By Trevin Wax | September 19, 2016
U.S. Democratic vice presidential candidate and Virginia Sen. Tim Kaine greets well-wishers at the airport in Cleveland on Sept. 5, 2016. Photo courtesy of Reuters/Brian Snyder
(RNS) Vice presidential candidate Tim Kaine has figured out a way to reconcile his “devout” Catholic faith with his support for same-sex marriage: a new reading of Genesis 1.
Speaking to the Human Rights Campaign, a leading LGBT organization, Kaine said he believes the Catholic Church will change its view of marriage.
“My church also teaches me about a Creator in the first chapter of Genesis,” he said, “who surveys the entire world including mankind and said, ‘It is very good.’”
Then, he added: “Who am I to challenge the beautiful diversity of the human family? I think we’re supposed to celebrate, not challenge it.”
Part of me wants to point Kaine toward a theology class. But then again, a basic literature course might suffice, followed by an ethics class, since Kaine’s all-encompassing “celebration” of the diversity of the human family leaves him without any principle by which he can criticize any kind of family arrangement at all.
Let’s start with Kaine’s reading of the Bible.
Genesis 1 does indeed show God declaring everything he has created to be good. But this comes right after he created a male and a female and tasked them with filling the earth with more humans who bear the image of God.
There is only one family structure declared to be good in this chapter, and it’s the one that celebrates the true gender diversity of male and female and their union that leads to new life.
In other words, God’s original design is a man, a woman, and their children.
What happens two chapters later is that the first humans rebel against God, unleashing sin into the world. Everything is affected, including the family. Here is where “family diversity” shows up, and the rest of Genesis reveals not the beauty but the sordid details of family life after humanity’s fall into sin.
In the Bible, polygamy is the first indication that things have gone awry with the family structure, and the descriptions there — of favoring of wives, conning a father, sleeping with a slave girl — are tragic, not celebrated. The Bible gives us these details, not because it’s celebrating polygamous practices, but in order to demonstrate how far they fall from God’s original intent.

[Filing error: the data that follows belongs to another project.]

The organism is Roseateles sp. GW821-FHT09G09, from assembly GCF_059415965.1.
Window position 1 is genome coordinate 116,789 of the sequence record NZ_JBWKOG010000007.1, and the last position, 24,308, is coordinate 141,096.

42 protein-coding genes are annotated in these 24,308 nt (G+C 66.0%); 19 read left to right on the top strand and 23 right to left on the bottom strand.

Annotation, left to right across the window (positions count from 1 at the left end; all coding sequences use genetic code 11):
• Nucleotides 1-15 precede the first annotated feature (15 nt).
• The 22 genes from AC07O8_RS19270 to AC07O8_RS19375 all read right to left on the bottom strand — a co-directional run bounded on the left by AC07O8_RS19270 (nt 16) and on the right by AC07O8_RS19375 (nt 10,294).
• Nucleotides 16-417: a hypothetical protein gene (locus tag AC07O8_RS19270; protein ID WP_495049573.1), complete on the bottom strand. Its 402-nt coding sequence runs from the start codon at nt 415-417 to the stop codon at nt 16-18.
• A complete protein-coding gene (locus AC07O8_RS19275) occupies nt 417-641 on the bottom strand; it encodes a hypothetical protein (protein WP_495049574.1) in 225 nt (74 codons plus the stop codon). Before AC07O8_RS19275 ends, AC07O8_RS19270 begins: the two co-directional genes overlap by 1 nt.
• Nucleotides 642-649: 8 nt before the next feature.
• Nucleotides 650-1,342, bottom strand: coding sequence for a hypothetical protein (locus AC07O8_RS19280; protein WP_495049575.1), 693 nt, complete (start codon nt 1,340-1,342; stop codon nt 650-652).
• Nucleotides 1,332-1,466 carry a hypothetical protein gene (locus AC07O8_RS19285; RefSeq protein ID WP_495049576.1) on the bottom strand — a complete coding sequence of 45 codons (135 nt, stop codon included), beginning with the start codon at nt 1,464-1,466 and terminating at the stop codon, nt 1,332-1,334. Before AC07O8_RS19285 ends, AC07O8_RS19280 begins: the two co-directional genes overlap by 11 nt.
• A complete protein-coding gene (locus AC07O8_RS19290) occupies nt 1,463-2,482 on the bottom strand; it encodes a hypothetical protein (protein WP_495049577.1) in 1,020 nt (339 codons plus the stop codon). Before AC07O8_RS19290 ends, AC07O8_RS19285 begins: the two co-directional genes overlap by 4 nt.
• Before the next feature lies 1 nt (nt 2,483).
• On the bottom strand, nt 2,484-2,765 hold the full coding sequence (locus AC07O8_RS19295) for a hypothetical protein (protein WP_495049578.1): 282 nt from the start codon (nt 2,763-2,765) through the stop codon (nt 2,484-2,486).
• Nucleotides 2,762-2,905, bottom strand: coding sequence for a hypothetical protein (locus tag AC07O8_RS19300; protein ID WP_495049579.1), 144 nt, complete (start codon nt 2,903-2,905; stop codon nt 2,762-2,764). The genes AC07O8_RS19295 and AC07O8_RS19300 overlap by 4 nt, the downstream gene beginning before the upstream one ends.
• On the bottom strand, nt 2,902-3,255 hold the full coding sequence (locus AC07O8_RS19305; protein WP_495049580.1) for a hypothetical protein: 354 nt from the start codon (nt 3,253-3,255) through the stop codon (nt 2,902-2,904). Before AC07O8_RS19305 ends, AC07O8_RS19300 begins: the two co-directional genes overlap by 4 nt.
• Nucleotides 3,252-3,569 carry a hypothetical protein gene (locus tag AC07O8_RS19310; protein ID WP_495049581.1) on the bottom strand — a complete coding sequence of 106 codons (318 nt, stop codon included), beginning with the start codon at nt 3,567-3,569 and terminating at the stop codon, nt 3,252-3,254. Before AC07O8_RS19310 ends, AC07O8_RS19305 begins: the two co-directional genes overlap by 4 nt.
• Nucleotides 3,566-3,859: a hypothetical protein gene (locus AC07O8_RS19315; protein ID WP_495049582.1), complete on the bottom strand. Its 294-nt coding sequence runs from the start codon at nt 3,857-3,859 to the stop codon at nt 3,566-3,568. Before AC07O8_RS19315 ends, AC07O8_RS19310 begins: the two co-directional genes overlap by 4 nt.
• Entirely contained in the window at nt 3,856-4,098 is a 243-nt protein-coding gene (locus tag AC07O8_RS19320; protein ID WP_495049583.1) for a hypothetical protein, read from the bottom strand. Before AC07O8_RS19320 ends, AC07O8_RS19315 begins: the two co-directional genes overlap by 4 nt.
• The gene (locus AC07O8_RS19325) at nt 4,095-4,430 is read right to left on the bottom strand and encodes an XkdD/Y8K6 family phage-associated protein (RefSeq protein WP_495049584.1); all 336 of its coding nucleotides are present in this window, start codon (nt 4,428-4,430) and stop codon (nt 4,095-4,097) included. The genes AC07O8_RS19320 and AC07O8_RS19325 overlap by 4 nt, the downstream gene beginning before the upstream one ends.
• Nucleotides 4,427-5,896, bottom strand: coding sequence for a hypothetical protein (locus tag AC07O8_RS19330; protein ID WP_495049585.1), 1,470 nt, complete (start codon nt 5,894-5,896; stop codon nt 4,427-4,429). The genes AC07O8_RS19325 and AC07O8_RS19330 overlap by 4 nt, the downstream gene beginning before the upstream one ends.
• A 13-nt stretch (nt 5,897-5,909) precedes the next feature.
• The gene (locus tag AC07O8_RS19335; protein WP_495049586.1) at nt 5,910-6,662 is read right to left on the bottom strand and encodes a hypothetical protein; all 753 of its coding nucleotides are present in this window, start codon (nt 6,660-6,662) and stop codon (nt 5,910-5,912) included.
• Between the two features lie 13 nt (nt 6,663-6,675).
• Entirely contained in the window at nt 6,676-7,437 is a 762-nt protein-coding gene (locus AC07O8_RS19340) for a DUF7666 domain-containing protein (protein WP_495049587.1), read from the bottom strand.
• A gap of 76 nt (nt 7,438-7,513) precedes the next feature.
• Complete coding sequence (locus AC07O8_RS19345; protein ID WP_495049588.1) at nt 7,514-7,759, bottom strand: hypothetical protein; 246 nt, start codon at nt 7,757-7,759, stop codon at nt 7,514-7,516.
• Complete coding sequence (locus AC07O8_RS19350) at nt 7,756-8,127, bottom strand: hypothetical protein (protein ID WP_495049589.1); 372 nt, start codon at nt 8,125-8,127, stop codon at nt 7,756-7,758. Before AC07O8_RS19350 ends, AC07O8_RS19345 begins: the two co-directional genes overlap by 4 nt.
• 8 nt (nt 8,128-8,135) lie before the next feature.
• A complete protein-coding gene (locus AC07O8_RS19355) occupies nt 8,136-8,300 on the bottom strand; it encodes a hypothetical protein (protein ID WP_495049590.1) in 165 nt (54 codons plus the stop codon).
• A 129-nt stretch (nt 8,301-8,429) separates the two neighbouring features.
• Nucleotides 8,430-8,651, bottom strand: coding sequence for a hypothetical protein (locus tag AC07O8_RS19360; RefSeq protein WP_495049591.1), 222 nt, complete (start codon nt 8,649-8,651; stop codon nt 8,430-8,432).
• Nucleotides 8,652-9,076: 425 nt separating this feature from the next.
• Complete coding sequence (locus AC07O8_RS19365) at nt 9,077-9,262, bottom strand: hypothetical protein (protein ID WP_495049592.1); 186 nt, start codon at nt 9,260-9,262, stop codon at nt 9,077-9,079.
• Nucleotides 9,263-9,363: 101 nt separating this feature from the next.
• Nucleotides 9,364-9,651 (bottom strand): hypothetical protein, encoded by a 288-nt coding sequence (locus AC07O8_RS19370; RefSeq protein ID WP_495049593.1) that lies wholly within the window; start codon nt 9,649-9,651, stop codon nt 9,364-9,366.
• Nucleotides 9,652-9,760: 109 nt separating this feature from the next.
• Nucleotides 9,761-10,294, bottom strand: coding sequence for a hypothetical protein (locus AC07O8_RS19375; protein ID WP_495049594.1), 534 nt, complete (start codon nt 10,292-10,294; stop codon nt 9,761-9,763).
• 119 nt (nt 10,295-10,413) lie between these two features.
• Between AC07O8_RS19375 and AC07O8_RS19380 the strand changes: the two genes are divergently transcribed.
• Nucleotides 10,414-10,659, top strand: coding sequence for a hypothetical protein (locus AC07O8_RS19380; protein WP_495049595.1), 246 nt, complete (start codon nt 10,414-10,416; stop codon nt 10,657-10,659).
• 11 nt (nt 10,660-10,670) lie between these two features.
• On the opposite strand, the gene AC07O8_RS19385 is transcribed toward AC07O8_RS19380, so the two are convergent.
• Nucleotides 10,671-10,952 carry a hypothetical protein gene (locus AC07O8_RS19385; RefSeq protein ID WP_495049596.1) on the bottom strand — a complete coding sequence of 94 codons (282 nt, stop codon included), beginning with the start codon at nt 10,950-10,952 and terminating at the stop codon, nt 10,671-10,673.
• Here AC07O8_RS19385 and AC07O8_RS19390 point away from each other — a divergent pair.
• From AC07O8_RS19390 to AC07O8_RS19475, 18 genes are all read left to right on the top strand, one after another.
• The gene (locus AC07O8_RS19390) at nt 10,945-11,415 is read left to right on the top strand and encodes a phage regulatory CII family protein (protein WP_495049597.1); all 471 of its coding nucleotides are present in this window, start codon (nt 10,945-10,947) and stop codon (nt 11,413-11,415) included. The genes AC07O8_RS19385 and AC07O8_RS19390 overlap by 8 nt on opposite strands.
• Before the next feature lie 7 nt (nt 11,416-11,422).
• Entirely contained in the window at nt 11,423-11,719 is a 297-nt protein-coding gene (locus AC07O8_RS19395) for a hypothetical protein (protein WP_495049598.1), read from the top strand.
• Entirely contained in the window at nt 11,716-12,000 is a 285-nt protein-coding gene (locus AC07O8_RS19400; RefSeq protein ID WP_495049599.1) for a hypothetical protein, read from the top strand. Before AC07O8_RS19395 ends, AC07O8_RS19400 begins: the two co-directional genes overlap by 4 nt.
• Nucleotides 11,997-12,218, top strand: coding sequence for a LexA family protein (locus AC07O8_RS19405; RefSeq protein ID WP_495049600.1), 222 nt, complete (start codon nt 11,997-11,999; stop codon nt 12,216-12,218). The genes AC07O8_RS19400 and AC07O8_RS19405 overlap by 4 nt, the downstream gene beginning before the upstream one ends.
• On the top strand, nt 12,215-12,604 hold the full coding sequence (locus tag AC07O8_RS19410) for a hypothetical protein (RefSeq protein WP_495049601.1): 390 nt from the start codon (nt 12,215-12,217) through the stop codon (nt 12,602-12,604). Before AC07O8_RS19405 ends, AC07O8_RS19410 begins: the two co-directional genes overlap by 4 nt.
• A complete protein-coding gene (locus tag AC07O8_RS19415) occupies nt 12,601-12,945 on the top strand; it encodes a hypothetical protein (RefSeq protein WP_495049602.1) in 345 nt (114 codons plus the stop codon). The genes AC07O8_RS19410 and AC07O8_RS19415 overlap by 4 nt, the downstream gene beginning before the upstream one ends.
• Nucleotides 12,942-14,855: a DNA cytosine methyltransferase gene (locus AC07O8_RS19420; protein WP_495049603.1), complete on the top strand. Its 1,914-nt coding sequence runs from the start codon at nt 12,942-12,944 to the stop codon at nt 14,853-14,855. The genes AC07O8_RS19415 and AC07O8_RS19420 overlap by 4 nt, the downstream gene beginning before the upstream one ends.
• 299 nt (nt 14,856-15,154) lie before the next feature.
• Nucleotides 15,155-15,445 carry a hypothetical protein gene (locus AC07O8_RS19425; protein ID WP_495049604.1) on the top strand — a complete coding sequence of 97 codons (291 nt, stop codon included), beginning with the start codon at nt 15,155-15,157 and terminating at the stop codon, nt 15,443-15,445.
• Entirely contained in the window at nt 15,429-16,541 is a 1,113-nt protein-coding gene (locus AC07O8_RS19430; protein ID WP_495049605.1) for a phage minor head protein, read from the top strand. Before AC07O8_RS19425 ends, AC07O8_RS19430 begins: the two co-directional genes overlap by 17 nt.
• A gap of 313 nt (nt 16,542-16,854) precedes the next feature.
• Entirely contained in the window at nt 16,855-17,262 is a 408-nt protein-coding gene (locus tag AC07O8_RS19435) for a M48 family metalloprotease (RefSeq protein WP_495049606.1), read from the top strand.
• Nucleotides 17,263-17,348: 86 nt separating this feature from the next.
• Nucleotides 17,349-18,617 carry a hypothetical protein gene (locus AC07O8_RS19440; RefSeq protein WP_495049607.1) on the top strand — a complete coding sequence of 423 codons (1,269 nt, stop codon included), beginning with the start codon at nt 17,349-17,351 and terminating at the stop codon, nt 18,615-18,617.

I realize there are many Americans who may read the Bible with interest but don’t believe it to have any authority in these debates. So let’s turn to Kaine’s principle of celebrating family diversity and see what that looks like from a sociological perspective.
What do we do with the overwhelming statistics that show how much family structure really does matter?
If gender doesn’t matter to marriage, why should number? If number doesn’t matter to marriage, why should permanence?
According to Kaine’s foundational principle of “diversity” as a trump card in the case of gay marriage, why should we expect him to oppose a court case asking the government to legally recognize a well-known polygamous family?
Furthermore, does Kaine disagree with President Obama’s lament for the fatherlessness of so many in our country? “I know the toll it took on me, not having a father in the house,” Obama said in 2008. “The hole in your heart when you don’t have a male figure in the home who can guide you and lead you.”
If the diversity of the family should be celebrated, not condemned, then we shouldn’t judge any family as being more ideal than another, right? Shouldn’t Obama buck up, stop talking about the hole in his heart from missing his dad, and realize that any gender or number of parents should have sufficed?
Is J.D. Vance’s best-seller, “Hillbilly Elegy,” in which he painfully describes a revolving door of boyfriends for his mother, a never-ending mirage of father figures, misguided? Shouldn’t Vance instead celebrate the family structure he grew up in?
Jesus knew a thing or two about reading the Bible. When he was asked about marriage, he did what Kaine did — went back to the first chapters of Genesis.
But Jesus’ takeaway was different. He stressed the true diversity of the human family — the two sides of humanity, male and female coming together in unity, not the flattened-out gender-neutral ideology that says that “two dads” or “two moms” are equivalent to a mother and father. And Jesus stressed God’s original design for the permanence of the marriage relationship.
In this, Jesus takes his stand with God’s design in Genesis 1, a design that says one man, one woman, for life is ideal. This sets Jesus over against the ancient patriarchs who opted for polygamy, over against the religious leaders of his day who wanted easy divorce, and over against the revisionist, schismatic interpretations of the Bible that come from people like Kaine, who mangle the storyline of Scripture to suit political ends.
(Trevin Wax is managing editor of The Gospel Project and author of multiple books, including “Clear Winter Nights: A Journey Into Truth, Doubt and What Comes After”)